[190 NJSuper Page 425] In December 1973 plaintiff, Frank Desiderio, sold his home and a portion of its grounds to defendant Marie D'Ambrosio and her husband, and moved to Cape Coral, Florida. On the remaining portion of the Desiderio property were the objects of this
replevin action, three life-size cast-iron statues: a wolf, an elk and a hunter with two retrievers. Before closing on the sale of the house, the parties agreed that the D'Ambrosios would take the statues onto their property at such time as the adjoining plot was sold. In August 1974 plaintiff wrote the D'Ambrosios:
When we sold you our home, you agreed to allow us to leave the 3 cast iron statues . . . on your property. We anticipate moving the statues to North Carolina in the future, at which time you will allow us to enter your property to remove them.
In late 1974 Desiderio sold the adjoining portion of his property to a couple named O'Brien. In late 1974 or early 1975, pursuant to their agreement, Mrs. D'Ambrosio moved the statues onto her land at a cost to her of approximately $300. In June 1976 Desiderio spoke with Mrs. D'Ambrosio to tell her he was having difficulties in constructing his home in Hilton Head. He noted that if the statues were any problem, they could be moved to his sister's or his attorney's property. (They both lived nearby.) Thereafter there was no further contact between the parties. In 1977 Desiderio built a house on Cape Cod, intending to move the statues there.
In May 1981, five years after her last contact with plaintiff, (and over 6 1/2 years after the statues had been moved to her property), Mrs. D'Ambrosio sold the statues to defendant Sanford Feld for $3,000, paying a broker a $500 commission for the sale, and Feld removed the statues from her lawn. Delighted with his new acquisition, Feld telephoned plaintiff, whose name and address had been furnished by Mrs. D'Ambrosio, to ask him about the provenance of the statues. As the conversation advanced, Desiderio gave Feld some of the information he had called for, but towards the end of the conversation, he asserted title to the statues and challenged D'Ambrosio's authority to sell them. (He wrote to his own attorney to that effect on May 8, 1981.) Plaintiff demanded, through his attorney, that Feld return the statues, and in August 1982 Desiderio brought this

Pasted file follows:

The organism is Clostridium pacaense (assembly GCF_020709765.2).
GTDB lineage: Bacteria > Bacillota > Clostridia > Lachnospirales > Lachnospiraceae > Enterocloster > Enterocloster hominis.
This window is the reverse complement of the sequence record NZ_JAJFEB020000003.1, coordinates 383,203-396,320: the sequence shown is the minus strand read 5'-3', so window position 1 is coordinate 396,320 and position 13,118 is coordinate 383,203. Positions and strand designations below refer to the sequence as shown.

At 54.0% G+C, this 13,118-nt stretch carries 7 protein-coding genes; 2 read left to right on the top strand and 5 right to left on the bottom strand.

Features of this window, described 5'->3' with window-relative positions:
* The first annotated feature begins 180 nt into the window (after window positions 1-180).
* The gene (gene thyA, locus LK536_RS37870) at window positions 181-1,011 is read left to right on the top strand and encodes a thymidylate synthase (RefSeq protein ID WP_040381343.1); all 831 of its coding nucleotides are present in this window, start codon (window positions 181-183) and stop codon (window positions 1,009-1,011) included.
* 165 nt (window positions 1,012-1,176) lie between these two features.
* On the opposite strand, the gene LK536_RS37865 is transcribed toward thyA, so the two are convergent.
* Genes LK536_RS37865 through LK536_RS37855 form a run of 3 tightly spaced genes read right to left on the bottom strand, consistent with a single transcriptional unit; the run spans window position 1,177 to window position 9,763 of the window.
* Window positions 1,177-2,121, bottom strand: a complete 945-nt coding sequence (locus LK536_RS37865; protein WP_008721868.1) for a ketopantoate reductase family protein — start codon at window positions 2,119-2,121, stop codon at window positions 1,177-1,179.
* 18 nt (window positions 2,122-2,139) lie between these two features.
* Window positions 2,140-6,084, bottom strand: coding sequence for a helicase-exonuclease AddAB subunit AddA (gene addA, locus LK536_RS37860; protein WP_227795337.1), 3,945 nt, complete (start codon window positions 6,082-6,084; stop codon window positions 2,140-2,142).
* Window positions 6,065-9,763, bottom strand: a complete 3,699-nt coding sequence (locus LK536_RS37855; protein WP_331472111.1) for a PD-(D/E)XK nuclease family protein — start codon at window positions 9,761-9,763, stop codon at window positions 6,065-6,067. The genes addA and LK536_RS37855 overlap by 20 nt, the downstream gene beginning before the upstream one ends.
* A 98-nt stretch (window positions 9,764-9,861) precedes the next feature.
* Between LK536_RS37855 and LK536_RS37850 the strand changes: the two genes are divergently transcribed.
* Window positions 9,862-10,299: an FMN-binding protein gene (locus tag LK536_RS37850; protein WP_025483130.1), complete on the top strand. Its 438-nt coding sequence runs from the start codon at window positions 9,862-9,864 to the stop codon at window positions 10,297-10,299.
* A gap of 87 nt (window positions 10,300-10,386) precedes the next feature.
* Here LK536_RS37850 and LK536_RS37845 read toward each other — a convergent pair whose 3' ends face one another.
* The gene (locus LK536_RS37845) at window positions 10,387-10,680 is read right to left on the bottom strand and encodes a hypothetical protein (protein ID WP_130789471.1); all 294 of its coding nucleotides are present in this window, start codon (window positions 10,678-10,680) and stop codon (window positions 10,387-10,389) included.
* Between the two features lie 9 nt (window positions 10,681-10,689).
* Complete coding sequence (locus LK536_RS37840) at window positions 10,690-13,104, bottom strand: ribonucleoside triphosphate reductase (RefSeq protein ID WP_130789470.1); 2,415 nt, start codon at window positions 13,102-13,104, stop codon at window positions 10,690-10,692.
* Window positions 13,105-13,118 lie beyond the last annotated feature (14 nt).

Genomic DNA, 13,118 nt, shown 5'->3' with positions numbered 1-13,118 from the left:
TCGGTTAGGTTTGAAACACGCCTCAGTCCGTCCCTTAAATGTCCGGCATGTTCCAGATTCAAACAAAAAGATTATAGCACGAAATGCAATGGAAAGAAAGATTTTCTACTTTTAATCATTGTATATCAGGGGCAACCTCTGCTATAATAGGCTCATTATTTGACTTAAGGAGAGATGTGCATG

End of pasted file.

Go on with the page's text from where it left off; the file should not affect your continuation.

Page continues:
action for replevin, naming as defendants, Marie D'Ambrosio and Sanford Feld.*fn1
Both the facts of this case and the question presented are distinct from any raised in the Redmond v. New Jersey Historical Society, 132 N.J. Eq. 464 (E. & A.1942). There, the bailee knew when it took possession of a portrait that it could acquire title upon fulfillment of a certain contingency expected to be far in the future -- the death without issue of the testatrix's then fifteen-year-old son. The parties understood, therefore, that the bailment would endure for many years, and that a definite event -- the death of the testatrix's son, with or without issue -- would eventually determine the question of title. Furthermore, defendant had a contingent interest in the portrait. One question before that court was whether the plaintiffs had slept on their rights once they knew that the defendant asserted title to the portrait in breach of the terms of the bailment.
In the present case, Mrs. D'Ambrosio was to keep the statues until plaintiff called for them and he was expected to call for them when he relocated permanently, an event which neither party expected to be long in coming.*fn2 Thus the bailment here was not limited by an event certain to occur, and neither party
intended that it endure long. The question before this court is not one of the time within which an action must be brought after breach of a subsisting bailment. Rather the court is called upon to decide two novel questions: First, how long does a gratuitous bailment of indefinite term survive in the absence of any demand by the bailor and of any act by the bailee inconsistent with the bailor's title? Second, ...